Sunday Bookchat

October 21, 2007

One of the great things about being a high-profile columnist with a blog is that you can respond directly to ignorant and ax-grinding reviewers. Which brings us to Paul Krugman’s new book, The Conscience of a Liberal, and Krugman’s response to this review.

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Personally, I don’t think men are from Mars and women are from Venus. Experience tells me it’s more along the lines of, Men are from Lawrenceville and women are from Princeton: though there are some obvious differences, they’re already pretty close, and it doesn’t take much effort for one to reach the other. Deborah Cameron’s new book The Myth of Mars and Venus: Do Men and Women Really Speak Different Languages? appears to make roughly the same argument, though Cameron would probably make other geographical comparisons. Guardian reviewer Steven Poole has a very amusing critique:

In the end, the most economical disproof of big theories about innate differences in language-use is that things are actually the opposite way round in other cultures. The men of the village of Gapun in Papua New Guinea prize indirect and subtle speech, while the women practise a form of highly abusive monologue called a Kros. As Cameron comments: “In Gray’s terms, Gapun would seem to be a place where men are from Venus and women are from Mars.” She is to be applauded for having resisted the temptation to conclude that Gray is from Uranus.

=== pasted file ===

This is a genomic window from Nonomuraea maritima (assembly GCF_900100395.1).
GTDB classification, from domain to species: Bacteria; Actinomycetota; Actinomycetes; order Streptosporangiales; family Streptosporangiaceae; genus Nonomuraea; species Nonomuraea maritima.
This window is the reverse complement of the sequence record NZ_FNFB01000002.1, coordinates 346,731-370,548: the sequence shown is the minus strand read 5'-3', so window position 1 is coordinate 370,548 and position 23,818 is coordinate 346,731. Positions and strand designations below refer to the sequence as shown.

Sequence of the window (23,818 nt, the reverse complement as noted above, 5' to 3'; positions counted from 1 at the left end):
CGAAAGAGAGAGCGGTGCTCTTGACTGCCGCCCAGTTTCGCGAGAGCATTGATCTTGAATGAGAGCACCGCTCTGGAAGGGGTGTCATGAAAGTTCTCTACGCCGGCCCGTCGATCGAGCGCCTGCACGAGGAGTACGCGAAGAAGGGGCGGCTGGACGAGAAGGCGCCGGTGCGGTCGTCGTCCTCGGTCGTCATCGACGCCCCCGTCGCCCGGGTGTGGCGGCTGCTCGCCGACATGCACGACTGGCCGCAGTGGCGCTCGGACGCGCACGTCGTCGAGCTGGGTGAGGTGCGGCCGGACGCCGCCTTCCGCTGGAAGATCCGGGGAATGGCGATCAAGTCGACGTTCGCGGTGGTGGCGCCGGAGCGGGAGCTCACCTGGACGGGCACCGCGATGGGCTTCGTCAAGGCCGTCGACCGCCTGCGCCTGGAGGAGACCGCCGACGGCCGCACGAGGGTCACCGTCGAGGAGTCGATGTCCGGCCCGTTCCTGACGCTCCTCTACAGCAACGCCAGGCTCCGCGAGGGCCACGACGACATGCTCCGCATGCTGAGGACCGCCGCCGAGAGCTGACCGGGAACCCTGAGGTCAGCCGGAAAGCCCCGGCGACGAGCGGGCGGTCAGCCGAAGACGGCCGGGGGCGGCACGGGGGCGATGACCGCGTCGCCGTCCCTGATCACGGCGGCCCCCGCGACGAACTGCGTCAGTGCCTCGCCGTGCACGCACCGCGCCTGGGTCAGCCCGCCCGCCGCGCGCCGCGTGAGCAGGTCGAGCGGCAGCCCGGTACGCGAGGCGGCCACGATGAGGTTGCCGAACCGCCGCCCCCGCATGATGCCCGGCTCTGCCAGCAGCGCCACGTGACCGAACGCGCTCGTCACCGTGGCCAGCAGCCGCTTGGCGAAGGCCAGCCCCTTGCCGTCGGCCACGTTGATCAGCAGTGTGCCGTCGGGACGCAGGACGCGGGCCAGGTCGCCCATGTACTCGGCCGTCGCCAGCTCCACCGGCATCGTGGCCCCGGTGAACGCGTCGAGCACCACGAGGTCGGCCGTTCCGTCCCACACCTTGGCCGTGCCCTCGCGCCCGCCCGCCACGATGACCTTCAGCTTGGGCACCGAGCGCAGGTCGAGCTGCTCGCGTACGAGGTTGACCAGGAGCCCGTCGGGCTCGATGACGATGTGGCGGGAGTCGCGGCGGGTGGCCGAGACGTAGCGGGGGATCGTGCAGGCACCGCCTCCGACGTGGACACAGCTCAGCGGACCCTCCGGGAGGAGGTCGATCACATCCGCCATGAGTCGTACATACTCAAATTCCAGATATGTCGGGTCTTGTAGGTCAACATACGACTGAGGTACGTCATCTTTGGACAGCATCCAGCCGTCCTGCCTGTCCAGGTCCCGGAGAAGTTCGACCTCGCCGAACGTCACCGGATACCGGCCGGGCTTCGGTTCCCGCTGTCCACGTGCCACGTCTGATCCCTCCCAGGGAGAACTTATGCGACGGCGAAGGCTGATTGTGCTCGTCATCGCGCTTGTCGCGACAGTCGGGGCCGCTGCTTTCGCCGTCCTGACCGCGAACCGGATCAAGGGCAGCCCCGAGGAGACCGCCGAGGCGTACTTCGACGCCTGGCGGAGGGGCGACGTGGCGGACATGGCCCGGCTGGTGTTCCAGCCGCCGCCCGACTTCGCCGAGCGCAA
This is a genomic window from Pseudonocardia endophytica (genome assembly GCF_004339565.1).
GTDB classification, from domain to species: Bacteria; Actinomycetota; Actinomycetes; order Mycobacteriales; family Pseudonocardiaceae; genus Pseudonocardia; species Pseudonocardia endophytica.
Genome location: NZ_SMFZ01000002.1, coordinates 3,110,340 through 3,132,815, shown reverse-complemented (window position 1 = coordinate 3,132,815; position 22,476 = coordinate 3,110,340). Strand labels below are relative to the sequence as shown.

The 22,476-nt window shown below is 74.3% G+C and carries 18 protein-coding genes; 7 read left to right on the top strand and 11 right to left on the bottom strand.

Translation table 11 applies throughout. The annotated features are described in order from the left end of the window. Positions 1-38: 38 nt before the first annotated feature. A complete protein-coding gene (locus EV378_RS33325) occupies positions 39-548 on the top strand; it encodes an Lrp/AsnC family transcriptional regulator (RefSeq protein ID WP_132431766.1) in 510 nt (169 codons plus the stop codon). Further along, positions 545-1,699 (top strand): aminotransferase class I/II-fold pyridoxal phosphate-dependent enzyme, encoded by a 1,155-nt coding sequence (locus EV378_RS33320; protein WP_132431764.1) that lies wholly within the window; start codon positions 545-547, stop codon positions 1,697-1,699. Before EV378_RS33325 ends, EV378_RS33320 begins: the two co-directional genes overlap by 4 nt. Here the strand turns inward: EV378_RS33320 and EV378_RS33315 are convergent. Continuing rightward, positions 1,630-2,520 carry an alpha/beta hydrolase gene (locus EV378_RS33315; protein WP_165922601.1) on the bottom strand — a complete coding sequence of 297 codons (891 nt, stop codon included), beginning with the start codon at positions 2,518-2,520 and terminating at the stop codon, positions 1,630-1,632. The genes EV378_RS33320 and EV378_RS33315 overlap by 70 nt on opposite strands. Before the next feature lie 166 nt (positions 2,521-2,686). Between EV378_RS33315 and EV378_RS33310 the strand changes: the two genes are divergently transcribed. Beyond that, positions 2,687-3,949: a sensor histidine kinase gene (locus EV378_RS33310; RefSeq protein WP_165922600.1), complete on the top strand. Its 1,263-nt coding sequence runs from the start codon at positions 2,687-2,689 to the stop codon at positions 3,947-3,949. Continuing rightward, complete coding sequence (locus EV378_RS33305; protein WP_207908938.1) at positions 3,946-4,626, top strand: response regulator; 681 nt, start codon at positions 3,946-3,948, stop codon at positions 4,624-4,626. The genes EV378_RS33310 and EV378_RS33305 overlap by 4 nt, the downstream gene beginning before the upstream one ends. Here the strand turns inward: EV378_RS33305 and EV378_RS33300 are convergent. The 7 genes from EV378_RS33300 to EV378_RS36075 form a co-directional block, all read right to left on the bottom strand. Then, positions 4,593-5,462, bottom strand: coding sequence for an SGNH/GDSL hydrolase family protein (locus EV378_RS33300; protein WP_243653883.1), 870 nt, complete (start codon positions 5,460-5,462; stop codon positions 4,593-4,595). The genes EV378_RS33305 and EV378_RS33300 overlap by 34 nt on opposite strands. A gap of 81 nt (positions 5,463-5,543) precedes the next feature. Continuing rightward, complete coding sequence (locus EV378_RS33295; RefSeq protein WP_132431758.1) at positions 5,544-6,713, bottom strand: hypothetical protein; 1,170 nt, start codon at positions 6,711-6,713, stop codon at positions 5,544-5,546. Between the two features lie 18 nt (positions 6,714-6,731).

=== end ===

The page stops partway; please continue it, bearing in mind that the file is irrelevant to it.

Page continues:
Last year, a book claimed that women talk three times as much as men, on average speaking 20,000 words a day against men’s 7,000. This factoid raced around the world, engendering countless newspaper headlines, before it was pointed out that it was based on zero evidence. Cameron suggests that such “news” is welcomed by those who resent the fact that women no longer meekly stay at home to cook and look after babies. “Culture change is hard: it causes anxiety, conflict and, in some quarters, resistance. That is why the myth of Mars and Venus has had such a warm reception from the educated western middle classes.”

At one point, she mentions a website called the Gender Genie that, by counting the frequencies of various words (“the” is supposed to be a “masculine” word), predicts whether the author of a supplied text is male or female. Excitedly, I raced to perform an experiment. The Gender Genie told me that an essay by Susan Sontag was written by a man, and an extract of my own work in progress was written by a woman. There’s a lesson in there somewhere, isn’t there?

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Chess grandmaster Garry Kasparov talks with Bill Maher about his new book How Life Imitates Chess and the risks inherent in being a loud, high profile critic of Vladimir Putin. Crooks and Liars posts the entire, highly watchable interview here.


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